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Ted Cruz built a brand on being the most hated man in Washington. Now what?

发布日期:2016年05月11日 游览次数:25

This post has been updated with Ted Cruz's comments to reporters Tuesday, his first full day back in the Senate. 

Last week, Ted Cruz made one of the biggest decisions of his political career: To essentially hand the 2016 Republican nomination to his rival, Donald Trump.

This week, the Texas senator returns to his day job on Capitol Hill facing a decision that carries perhaps just as much weight: whether to continue being an obstructor to official Washington or to try to work within official Washington.

What tack Cruz decides to take could shape his political future. There are political benefits to Cruz if he doubles down on the brand that Washington loves to hate, and there are plenty of benefits to him if he makes friends in this town after the failure of a presidential campaign without them.

Cruz's reputation, after all, is what brought him to the dance. But his lack of likability wound up hurting him toward the end.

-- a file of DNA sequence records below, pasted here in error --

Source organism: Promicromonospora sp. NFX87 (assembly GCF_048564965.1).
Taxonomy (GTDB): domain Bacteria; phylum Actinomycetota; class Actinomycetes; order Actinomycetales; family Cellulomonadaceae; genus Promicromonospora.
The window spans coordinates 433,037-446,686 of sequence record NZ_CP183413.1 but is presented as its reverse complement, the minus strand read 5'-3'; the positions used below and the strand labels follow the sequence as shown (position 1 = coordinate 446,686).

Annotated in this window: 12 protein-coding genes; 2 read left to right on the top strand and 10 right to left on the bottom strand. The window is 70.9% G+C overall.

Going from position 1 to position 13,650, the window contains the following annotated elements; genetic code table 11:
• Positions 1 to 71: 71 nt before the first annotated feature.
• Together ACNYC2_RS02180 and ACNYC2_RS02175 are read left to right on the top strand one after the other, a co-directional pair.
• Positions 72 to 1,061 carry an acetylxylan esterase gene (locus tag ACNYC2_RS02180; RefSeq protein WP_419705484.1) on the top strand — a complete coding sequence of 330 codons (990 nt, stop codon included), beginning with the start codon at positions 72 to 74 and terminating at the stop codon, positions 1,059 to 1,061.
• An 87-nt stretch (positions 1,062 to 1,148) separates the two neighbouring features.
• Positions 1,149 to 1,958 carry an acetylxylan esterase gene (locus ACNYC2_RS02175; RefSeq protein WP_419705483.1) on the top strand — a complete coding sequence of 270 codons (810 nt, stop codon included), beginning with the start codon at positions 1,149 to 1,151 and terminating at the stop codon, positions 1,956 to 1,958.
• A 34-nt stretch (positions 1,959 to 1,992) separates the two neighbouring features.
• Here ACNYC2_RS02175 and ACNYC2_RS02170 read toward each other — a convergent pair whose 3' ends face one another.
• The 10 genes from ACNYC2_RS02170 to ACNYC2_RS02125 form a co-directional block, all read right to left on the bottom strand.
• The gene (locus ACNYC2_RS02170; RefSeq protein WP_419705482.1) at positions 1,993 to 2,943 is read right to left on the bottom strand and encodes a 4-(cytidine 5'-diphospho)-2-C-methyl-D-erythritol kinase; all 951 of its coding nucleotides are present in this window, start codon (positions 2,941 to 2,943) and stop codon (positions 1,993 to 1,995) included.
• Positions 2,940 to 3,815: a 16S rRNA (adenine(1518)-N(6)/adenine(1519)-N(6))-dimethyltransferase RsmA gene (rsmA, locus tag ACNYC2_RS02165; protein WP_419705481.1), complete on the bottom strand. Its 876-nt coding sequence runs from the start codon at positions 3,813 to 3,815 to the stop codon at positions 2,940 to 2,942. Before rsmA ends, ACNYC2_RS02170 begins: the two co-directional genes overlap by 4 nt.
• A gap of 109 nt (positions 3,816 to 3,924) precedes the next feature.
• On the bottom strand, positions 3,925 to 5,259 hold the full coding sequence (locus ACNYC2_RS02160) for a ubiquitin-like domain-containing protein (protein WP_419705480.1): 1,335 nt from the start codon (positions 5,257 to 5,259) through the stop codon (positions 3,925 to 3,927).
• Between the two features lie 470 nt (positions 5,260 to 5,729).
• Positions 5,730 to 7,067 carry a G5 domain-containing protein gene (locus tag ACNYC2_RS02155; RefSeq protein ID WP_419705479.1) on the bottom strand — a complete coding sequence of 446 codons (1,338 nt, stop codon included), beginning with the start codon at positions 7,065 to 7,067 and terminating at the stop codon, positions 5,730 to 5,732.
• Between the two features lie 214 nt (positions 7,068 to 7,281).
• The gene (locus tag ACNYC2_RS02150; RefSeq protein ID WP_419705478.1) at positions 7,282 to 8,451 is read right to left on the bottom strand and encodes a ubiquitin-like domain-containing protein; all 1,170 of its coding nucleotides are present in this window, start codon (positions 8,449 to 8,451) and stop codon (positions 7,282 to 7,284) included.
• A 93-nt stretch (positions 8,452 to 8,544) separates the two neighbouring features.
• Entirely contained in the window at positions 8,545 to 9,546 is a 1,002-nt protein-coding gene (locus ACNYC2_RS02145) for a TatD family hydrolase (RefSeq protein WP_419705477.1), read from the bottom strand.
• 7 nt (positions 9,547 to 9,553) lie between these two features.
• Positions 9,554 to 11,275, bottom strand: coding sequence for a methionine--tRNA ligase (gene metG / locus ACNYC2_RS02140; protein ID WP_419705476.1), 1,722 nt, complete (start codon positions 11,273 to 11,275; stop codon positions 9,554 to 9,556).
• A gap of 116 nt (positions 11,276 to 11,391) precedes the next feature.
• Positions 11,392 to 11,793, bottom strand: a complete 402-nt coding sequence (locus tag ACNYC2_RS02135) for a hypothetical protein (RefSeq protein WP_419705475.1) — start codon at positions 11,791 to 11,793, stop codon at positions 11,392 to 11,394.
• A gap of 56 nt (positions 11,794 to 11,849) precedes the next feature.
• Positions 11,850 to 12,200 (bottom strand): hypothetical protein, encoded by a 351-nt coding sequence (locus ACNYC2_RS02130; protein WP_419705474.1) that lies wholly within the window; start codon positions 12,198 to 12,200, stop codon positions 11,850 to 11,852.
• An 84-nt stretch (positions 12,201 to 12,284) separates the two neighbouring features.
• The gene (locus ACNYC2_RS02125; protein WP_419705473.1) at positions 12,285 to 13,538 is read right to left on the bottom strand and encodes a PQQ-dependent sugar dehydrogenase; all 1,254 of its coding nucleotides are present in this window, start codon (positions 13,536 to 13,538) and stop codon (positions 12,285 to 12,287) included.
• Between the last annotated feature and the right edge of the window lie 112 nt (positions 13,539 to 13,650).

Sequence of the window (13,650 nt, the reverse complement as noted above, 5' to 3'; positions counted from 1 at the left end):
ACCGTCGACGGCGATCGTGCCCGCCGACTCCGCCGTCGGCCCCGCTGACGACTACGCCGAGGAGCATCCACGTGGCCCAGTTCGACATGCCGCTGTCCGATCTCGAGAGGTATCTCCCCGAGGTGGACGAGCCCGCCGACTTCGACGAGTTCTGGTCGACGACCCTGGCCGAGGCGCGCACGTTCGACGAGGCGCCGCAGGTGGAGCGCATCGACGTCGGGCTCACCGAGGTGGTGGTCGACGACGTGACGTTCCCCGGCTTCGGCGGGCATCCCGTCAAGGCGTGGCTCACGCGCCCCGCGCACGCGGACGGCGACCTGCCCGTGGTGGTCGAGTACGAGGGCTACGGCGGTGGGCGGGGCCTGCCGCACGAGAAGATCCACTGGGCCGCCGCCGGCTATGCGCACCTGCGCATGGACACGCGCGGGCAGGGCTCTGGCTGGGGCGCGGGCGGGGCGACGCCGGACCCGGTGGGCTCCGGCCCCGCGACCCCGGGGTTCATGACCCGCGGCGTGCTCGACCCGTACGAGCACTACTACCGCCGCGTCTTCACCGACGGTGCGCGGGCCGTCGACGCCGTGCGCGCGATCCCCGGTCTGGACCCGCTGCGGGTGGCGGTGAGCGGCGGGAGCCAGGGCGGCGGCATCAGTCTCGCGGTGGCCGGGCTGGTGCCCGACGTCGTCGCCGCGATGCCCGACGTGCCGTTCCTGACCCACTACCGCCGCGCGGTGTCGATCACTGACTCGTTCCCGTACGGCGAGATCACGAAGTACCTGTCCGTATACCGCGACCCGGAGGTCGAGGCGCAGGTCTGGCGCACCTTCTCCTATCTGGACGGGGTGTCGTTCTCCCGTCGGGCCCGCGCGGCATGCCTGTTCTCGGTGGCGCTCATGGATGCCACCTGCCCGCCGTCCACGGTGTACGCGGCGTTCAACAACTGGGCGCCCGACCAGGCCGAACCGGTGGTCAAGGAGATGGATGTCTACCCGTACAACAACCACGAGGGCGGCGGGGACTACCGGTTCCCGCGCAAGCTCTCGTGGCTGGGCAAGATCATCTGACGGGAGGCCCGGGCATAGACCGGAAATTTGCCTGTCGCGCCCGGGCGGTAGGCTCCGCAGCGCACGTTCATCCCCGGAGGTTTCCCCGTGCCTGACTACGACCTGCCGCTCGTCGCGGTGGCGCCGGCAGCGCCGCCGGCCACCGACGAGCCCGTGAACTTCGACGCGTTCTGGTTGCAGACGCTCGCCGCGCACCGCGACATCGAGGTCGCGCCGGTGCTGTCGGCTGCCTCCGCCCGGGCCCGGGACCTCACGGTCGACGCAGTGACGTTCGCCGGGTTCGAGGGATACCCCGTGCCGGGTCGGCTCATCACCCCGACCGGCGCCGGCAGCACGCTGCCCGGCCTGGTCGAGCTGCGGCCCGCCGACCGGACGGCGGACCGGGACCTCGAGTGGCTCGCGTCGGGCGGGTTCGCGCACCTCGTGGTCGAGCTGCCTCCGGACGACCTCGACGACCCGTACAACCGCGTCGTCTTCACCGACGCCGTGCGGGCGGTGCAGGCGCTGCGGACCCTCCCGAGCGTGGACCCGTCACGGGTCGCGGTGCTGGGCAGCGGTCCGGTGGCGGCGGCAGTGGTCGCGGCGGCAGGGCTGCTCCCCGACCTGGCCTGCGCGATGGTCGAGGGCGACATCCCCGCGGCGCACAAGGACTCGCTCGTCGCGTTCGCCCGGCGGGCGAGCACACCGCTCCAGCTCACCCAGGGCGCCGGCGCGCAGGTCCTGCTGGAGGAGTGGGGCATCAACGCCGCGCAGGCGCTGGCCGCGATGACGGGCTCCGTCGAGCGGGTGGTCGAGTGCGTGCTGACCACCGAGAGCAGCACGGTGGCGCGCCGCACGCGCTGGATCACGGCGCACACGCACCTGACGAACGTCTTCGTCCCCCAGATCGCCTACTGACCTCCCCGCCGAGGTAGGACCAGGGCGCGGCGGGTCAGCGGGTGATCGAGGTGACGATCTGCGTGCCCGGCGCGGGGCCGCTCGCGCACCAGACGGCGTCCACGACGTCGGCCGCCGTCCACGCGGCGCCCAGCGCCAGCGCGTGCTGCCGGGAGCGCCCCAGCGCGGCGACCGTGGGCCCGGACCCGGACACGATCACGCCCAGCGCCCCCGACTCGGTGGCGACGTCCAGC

On Tuesday, his first full day back in the Senate, he gave no indication to reporters he was drastically changing his strategy. "I look forward to pressing in the Senate the very same things I was pressing for on the campaign trail," he said.

This post has been updated with Ted Cruz's comments to reporters Tuesday, his first full day back in the Senate. 

Last week, Ted Cruz made one of the biggest decisions of his political career: To essentially hand the 2016 Republican nomination to his rival, Donald Trump.

This week, the Texas senator returns to his day job on Capitol Hill facing a decision that carries perhaps just as much weight: whether to continue being an obstructor to official Washington or to try to work within official Washington.

What tack Cruz decides to take could shape his political future. There are political benefits to Cruz if he doubles down on the brand that Washington loves to hate, and there are plenty of benefits to him if he makes friends in this town after the failure of a presidential campaign without them.

Cruz's reputation, after all, is what brought him to the dance. But his lack of likability wound up hurting him toward the end.

On Tuesday, his first full day back in the Senate, he gave no indication to reporters he was drastically changing his strategy. "I look forward to pressing in the Senate the very same things I was pressing for on the campaign trail," he said.